Chris lived a day at a time, sapped everything he could out his short life, but he made me think of all the other lost souls out there, struggling through life, often dying a day at a time, an hour at a time, a minute at a time. What a sad way to spend the greatest gift of all- life.

Lost.

The brutal combination of excruciating misery woven together with a bleak outlook that things could ever possibly change.

Lost.

Hopeless.

Keeping it together on the outside because that's all you think there is- keeping it together... the notion that things could ever actually BE okay is a fantasy. This was my mindset for years.

But I have a great family. I have great friends. They loved me enough to keep me afloat long enough to be found. Even though I was uncomfortable with being loved and still am to a degree, they, like God, just kept the faucet running, flowing so my own little pond didn't get totally stagnated and kill me.

Then one day, I awoke from a 30 year slumber. Slowly at first, wiping the sleepy-sandy things from my eyes, stumbling awkwardly out of an insulated life-coma. I staggered, but I staggered with purpose, tottering toward a still, small voice, and one day, not only was I not lost, but I was loaded with experience on how to find others.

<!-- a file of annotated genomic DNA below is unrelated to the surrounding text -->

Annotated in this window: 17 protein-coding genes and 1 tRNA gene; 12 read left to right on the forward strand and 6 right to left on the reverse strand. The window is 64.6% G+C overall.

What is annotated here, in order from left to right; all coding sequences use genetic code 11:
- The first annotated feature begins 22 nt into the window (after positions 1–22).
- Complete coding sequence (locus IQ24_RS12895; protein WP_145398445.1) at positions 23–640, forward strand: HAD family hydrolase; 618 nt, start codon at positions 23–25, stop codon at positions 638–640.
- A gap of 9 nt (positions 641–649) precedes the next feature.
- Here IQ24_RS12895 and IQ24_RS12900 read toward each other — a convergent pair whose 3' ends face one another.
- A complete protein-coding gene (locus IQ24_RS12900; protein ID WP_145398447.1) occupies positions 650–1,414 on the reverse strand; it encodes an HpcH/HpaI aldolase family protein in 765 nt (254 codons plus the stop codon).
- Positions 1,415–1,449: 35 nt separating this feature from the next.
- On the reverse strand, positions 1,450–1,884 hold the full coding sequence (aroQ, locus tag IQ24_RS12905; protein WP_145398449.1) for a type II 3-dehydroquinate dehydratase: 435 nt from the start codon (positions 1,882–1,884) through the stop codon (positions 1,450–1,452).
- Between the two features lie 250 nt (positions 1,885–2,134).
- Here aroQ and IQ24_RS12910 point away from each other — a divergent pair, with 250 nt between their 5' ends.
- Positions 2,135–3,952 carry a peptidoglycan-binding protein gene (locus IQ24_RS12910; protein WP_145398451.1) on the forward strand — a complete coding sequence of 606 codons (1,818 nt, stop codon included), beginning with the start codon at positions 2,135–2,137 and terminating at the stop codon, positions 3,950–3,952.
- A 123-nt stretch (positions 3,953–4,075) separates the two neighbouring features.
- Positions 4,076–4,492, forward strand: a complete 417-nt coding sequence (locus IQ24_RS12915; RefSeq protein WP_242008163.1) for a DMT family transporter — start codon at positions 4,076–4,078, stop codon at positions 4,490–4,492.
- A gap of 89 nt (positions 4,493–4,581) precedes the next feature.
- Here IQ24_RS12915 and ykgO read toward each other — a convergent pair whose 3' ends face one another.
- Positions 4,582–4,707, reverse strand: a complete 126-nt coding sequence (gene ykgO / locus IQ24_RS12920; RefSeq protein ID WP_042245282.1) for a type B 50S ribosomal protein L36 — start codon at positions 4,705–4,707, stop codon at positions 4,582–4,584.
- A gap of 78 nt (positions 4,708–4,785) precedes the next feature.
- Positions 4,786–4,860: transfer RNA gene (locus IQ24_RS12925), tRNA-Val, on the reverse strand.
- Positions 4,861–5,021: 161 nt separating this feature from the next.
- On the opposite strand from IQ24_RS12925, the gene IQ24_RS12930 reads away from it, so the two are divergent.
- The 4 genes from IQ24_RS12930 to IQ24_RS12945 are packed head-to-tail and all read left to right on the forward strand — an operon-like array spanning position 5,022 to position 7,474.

"All who wander" may not be lost, but a helluva lot of us are.

Now it just looks like I am wandering to the untrained eye, but believe it or not... I know exactly what I am doing and where I am going.

I think a lot of us are afraid of what we'd find out if we ever got home. Wouldn't God, or whatever you understand to be god, be pissed that we were away for so long, and doing only God knows what? Isn't it just safer and sensible to stay lost at some point?